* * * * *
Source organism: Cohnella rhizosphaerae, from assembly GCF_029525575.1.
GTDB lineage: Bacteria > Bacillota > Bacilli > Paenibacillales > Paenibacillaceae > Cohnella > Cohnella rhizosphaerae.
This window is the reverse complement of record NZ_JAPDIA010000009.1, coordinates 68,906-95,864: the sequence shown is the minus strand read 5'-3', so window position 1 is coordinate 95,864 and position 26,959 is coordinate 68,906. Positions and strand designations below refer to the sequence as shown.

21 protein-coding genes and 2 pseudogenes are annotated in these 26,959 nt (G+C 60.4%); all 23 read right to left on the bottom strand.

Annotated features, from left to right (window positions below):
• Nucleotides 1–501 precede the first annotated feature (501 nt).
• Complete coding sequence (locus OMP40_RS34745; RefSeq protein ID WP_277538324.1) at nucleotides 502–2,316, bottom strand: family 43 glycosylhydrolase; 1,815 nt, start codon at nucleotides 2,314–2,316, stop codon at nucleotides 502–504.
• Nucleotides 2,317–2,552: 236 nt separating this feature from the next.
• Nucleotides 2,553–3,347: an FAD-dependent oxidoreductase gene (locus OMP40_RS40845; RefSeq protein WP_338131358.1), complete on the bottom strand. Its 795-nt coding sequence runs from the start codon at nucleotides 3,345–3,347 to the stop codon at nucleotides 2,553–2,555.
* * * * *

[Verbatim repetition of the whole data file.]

Source organism: Cohnella rhizosphaerae, from assembly GCF_029525575.1.
GTDB lineage: Bacteria > Bacillota > Bacilli > Paenibacillales > Paenibacillaceae > Cohnella > Cohnella rhizosphaerae.
This window is the reverse complement of record NZ_JAPDIA010000009.1, coordinates 68,906-95,864: the sequence shown is the minus strand read 5'-3', so window position 1 is coordinate 95,864 and position 26,959 is coordinate 68,906. Positions and strand designations below refer to the sequence as shown.

21 protein-coding genes and 2 pseudogenes are annotated in these 26,959 nt (G+C 60.4%); all 23 read right to left on the bottom strand.

Annotated features, from left to right (window positions below):
• Nucleotides 1–501 precede the first annotated feature (501 nt).
• Complete coding sequence (locus OMP40_RS34745; RefSeq protein ID WP_277538324.1) at nucleotides 502–2,316, bottom strand: family 43 glycosylhydrolase; 1,815 nt, start codon at nucleotides 2,314–2,316, stop codon at nucleotides 502–504.
• Nucleotides 2,317–2,552: 236 nt separating this feature from the next.
• Nucleotides 2,553–3,347: an FAD-dependent oxidoreductase gene (locus OMP40_RS40845; RefSeq protein WP_338131358.1), complete on the bottom strand. Its 795-nt coding sequence runs from the start codon at nucleotides 3,345–3,347 to the stop codon at nucleotides 2,553–2,555.